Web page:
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Not long ago, most of us were locavores. We ate what we could locally grow, fish, hunt, gather and raise. In New England, so recently blanketed with near-record snowfall, such pickings were limited during the winter. The colonial cupboard in February was a stark contrast to the offerings of Whole Foods, Shaw’s or the Peapod truck. You reaped, as the saying goes, what you sowed. That meant that you neither reaped nor sowed oranges, edamame, pomegranates or bok choy — all of which, in spite of the snow, you could likely get at your local market.
The lush bounty most Americans take for granted is one of the greatest marvels of the modern era. But it is not enough to enjoy the sweetness of our global menu. We must also savor the moral bitterness: Our meals are seasoned with the paradoxes of globalization.
Explore your kitchen. I recently scrutinized the contents of my own pantries and refrigerator, much to the bemusement of family, and discovered a world of cuisine not imagined by our forebears. I examined each can, jar, package and carton. My gastronomic itinerary included India (black pepper), Italy (balsamic vinegar), Peru (anchovies), China (frozen spinach), France (biscuits), Greece (olives), Israel (couscous), England (curry paste), Mexico (beef bouillon), Madagascar (vanilla), Canada (pizza dough), Spain (olive oil), Morocco (clementines), Belgium (chocolate), Australia (dried apricots), Ecuador (mango), Honduras (banana), Chili (pears) and Brazil (papaya). In the mornings, I sip coffee from Costa Rica, Sumatra and Ethiopia. If a guest prefers tea after dinner, we can brew leaves from Sri Lanka, Turkey or Kenya.
Of course, these are only the most obvious sources of my larder, what I could read on labels. The origin of many, if not most, of the ingredients in processed foods are far less apparent. Americans are astonishingly naïve about our diet. We know more about the wardrobes at the Oscars than we do about the sources of our next meal. I regularly shop at Trader Joe’s, a chain notoriously clandestine about its suppliers. But much of the store’s inventory, by necessity of geography and climate, derives from overseas.
Many products — margarine, instant noodles, cookies, popcorn, bread, cereal, peanut butter, Nutella, lipstick, toothpaste, shampoo and soap — contain palm oil. Not a drop of it comes from the U.S., but from deforested lowlands in the tropics, such as in Malaysia, Nigeria and Cameroon. There is a wide-ranging sustainability effort in regard to palm oil, but not in West Papua, where local landowners, who have tilled the soil for 20,000 years, now dwell under Indonesian military rule and are often coerced into selling their plots for as little as 65 cents a hectare.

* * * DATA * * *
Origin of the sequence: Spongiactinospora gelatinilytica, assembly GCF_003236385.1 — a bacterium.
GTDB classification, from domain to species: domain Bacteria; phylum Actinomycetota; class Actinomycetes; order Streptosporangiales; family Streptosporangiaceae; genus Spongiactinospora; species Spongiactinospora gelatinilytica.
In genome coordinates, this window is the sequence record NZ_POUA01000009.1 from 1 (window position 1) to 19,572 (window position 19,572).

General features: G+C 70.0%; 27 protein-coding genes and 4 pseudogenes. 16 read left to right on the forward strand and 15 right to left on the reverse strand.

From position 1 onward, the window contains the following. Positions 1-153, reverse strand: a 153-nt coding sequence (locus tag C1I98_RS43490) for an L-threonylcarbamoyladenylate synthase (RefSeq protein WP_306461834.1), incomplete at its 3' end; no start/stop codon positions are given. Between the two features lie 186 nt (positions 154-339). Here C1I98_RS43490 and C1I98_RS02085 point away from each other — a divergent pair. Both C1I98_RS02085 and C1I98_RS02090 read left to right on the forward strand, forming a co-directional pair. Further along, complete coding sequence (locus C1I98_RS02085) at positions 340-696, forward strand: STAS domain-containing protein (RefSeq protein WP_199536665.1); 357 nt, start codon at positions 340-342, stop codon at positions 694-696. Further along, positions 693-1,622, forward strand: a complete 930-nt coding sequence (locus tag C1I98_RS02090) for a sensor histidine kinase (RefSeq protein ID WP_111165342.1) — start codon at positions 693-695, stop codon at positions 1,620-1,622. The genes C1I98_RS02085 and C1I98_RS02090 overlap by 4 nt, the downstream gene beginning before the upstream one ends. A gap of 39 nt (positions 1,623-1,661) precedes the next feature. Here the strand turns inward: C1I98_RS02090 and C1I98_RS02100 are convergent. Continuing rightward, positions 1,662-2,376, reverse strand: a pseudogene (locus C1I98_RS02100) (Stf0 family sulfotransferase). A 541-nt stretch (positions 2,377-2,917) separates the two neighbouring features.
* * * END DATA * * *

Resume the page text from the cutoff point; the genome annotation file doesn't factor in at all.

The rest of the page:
Our culinary delights are often the environmental nightmares of small, isolated communities at the far fringes of the world system.
Knowing this makes your next pint of ice cream a little less yummy. Our culinary delights are often the environmental nightmares of small, isolated communities at the far fringes of the world system.
Starbucks’s Komodo Dragon Blend — I have a bag right here in my office — retails for about $14 a pound. According to my anthropology colleague Paige West, author of "Imagined Primitive: The Social World of Coffee from Papua New Guinea," local growers earn only 15 cents an hour for cultivating these beans — and they don’t even drink coffee!
A similar woeful tale can be told about a host of staples in our national pantry, many of which arrive on the table via dubious labor practices, over-fishing, soil degradation, excess use of pesticides, graft, deception, low wages that would never be tolerated by most Americans, outright violence, and, as we learned from recent revelations about Thai shrimp and West African cocoa, enslavement. Our national menu may be gloriously international, but it comes with a heaping side portion of ignorance. Without it, the body politic would rightly come down with a terrible case of moral indigestion.
Food is not only good to eat, we anthropologists say, it is also good to think. And in your kitchen tonight, as you prepare dinner, think about the myriad international connections that make our sumptuous kitchens possible. If we are what we eat, then we are nothing if not globalvores who chew, for better and for worse, on the rest of the world.
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